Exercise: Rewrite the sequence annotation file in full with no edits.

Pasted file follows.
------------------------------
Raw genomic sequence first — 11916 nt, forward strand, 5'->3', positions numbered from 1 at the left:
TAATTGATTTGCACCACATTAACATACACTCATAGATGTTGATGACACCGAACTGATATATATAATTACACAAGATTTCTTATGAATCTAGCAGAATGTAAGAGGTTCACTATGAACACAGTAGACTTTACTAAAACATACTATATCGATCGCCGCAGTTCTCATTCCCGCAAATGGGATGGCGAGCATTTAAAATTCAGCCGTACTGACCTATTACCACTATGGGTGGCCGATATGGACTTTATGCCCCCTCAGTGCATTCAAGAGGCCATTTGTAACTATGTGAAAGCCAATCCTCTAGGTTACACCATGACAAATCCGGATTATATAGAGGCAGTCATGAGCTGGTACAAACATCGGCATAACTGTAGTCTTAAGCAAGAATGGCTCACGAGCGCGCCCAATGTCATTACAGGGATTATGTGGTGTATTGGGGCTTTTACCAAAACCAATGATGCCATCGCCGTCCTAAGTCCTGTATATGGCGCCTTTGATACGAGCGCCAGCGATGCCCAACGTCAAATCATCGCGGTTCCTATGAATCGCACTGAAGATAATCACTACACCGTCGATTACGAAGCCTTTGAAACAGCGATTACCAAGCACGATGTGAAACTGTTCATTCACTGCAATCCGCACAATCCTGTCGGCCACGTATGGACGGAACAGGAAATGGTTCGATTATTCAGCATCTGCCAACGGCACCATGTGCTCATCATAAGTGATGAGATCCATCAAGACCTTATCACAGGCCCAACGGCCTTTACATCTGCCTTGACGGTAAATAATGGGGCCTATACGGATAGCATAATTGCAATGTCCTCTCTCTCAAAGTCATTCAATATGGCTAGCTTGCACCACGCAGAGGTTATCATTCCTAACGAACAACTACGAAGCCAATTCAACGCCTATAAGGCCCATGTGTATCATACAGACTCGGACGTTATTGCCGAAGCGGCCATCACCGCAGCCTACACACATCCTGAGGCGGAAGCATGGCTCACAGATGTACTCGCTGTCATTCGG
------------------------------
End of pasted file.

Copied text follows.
Raw genomic sequence first — 11916 nt, forward strand, 5'->3', positions numbered from 1 at the left:
TAATTGATTTGCACCACATTAACATACACTCATAGATGTTGATGACACCGAACTGATATATATAATTACACAAGATTTCTTATGAATCTAGCAGAATGTAAGAGGTTCACTATGAACACAGTAGACTTTACTAAAACATACTATATCGATCGCCGCAGTTCTCATTCCCGCAAATGGGATGGCGAGCATTTAAAATTCAGCCGTACTGACCTATTACCACTATGGGTGGCCGATATGGACTTTATGCCCCCTCAGTGCATTCAAGAGGCCATTTGTAACTATGTGAAAGCCAATCCTCTAGGTTACACCATGACAAATCCGGATTATATAGAGGCAGTCATGAGCTGGTACAAACATCGGCATAACTGTAGTCTTAAGCAAGAATGGCTCACGAGCGCGCCCAATGTCATTACAGGGATTATGTGGTGTATTGGGGCTTTTACCAAAACCAATGATGCCATCGCCGTCCTAAGTCCTGTATATGGCGCCTTTGATACGAGCGCCAGCGATGCCCAACGTCAAATCATCGCGGTTCCTATGAATCGCACTGAAGATAATCACTACACCGTCGATTACGAAGCCTTTGAAACAGCGATTACCAAGCACGATGTGAAACTGTTCATTCACTGCAATCCGCACAATCCTGTCGGCCACGTATGGACGGAACAGGAAATGGTTCGATTATTCAGCATCTGCCAACGGCACCATGTGCTCATCATAAGTGATGAGATCCATCAAGACCTTATCACAGGCCCAACGGCCTTTACATCTGCCTTGACGGTAAATAATGGGGCCTATACGGATAGCATAATTGCAATGTCCTCTCTCTCAAAGTCATTCAATATGGCTAGCTTGCACCACGCAGAGGTTATCATTCCTAACGAACAACTACGAAGCCAATTCAACGCCTATAAGGCCCATGTGTATCATACAGACTCGGACGTTATTGCCGAAGCGGCCATCACCGCAGCCTACACACATCCTGAGGCGGAAGCATGGCTCACAGATGTACTCGCTGTCATTCGG